Large Volume of Underground Gas Injection Linked to Earthquakes Near Snyder, Texas
A latest study links a series of small earthquakes near Synder in Texas to gas injections between 2006 and 2011.
Like Us on Facebook
A new study led by researchers Wei Gan and Cliff Frohlich at the University of Texas, links a series of small earthquakes near Snyder, Texas, between 2006-2011 with the underground gas injection, mainly of carbon dioxide [CO2]. This finding is relevant to the process of capturing and storing CO2 underground.
This study claims that underground injection of large volume gas caused earthquakes in Snyder. It also highlights the point that in other fields, the same rate of injection did not trigger any comparable quakes, reinforcing the idea that underground gas injection does not trigger seismic events in different geological settings.
No injuries or damage were reported during those quakes. This is the first time underground gas injection has been associated with quakes of magnitude more than 3.
The researchers conducted a study on a northwest Texas area that has three large oil and gas fields namely the Cogdell Field, the Salt Creek Field and the Scurry Area Canyon Reef Operators Committee unit (SACROC). These fields have successfully produced petroleum since the 1950s.
In order to enhance the petroleum production, they started injecting CO2 in the SACROC field in 1971. This process is called CO2 Enhanced Oil Recovery [CO2 EOR]. In 2001, CO2 EOR was started in the Cogdell field and by 2004 this process increased. With the help of high resolution temporary network of seisomometers, seismic data from 2009-2010 was collected by the EarthScope USArray Program. Nearly 93 earthquakes in the Cogdell area from March 2009-December 2010 were identified.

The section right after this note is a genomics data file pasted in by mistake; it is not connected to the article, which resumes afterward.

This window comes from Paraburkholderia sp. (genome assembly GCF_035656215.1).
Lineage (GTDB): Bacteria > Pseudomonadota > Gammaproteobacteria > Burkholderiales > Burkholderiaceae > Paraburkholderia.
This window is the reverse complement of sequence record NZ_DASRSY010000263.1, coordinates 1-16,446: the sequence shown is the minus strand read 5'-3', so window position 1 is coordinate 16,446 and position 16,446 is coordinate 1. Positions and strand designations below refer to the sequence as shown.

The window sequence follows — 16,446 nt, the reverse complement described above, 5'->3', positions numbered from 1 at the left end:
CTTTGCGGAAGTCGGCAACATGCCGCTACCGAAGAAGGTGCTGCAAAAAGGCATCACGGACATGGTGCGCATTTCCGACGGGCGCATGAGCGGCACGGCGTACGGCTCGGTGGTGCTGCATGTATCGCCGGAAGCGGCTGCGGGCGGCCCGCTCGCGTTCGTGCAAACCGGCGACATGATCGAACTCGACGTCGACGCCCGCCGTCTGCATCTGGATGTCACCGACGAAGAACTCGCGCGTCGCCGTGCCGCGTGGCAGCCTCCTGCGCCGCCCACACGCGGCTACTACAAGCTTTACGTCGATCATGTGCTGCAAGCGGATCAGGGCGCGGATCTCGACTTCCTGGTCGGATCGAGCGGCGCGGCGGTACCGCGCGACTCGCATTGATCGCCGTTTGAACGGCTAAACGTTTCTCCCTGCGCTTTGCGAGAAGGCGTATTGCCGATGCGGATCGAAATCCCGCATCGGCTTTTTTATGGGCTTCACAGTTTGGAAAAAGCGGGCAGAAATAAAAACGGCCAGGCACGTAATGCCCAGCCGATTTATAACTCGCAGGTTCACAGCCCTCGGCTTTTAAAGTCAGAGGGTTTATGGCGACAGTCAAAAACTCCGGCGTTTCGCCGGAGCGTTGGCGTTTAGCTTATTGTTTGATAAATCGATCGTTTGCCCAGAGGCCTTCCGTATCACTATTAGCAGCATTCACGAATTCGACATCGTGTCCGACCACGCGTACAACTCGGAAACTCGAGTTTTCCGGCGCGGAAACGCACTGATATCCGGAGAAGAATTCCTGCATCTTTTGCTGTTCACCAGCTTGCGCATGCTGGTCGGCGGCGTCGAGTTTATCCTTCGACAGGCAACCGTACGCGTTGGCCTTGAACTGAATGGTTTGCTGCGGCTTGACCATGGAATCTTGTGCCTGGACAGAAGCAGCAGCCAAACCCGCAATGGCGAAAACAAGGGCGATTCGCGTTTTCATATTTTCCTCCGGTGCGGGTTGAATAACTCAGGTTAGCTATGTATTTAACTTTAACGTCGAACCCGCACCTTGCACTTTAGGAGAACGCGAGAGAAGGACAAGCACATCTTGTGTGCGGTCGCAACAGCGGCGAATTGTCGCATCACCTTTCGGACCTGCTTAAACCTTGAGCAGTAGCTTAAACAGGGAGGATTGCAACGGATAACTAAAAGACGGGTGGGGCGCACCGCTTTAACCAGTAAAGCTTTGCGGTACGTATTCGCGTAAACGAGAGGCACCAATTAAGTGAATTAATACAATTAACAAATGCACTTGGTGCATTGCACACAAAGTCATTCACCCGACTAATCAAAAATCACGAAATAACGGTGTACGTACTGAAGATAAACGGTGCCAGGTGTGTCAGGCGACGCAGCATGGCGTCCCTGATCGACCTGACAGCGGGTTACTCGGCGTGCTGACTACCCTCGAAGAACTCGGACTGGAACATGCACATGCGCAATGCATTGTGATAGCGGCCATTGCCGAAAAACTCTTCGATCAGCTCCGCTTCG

Out of the 93 quakes identified, three had magnitudes greater than 3 and in 2011, earthquakes with larger magnitude of 4.4 occurred in the Cogdell area. Most of these quakes occurred in northeast-southwest trending linear clusters. They also detected quakes with low magnitude of 1.5.
Examining the data on injections and extractions of fluids and gases, the researchers concluded that the earthquakes were associated with the elevation in the CO2 EOR in the Cogdell area.
"What's interesting is we have an example in Cogdell field, but there are other fields nearby that have experienced similar CO2 flooding without triggering earthquakes," said Frohlich, associate director of the Institute for Geophysics, a research unit in the Jackson School of Geosciences. "So the question is: Why does it happen in one area and not others?"
Prior to this study, a paper published last year in the Proceeding of the National Academy of Sciences by researchers at the Stanford University claimed that there is a high probability that earthquakes are triggered by injection of large volume of CO2, during CCS.
According to Frohlich, different fields respond differently to CO2 injection and it's a fact that no other gas injection sites have been associated with earthquakes of magnitude greater than 3 despite the Standford researchers' concern.
Frohlich suggests, "One possible explanation for the different response to gas injection in the three fields might be that there are geological faults in the Cogdell area that are primed and ready to move when pressures from large volumes of gas reduce friction on these faults. The other two fields might not have such faults."
The researchers also analyzed the data collected on injections and extractions of oil, water and gas in the study area. They noticed that since 1990, the rate of liquid injection and extraction, as well as gas produced, remained fairly constant in all three oil and gas fields. The only significant change noticed was the increase in the rate of gas injection, mainly CO2, in the Cogdell field from the beginning of 2004.
The findings are published in the journal Proceedings of the National Academy of Sciences.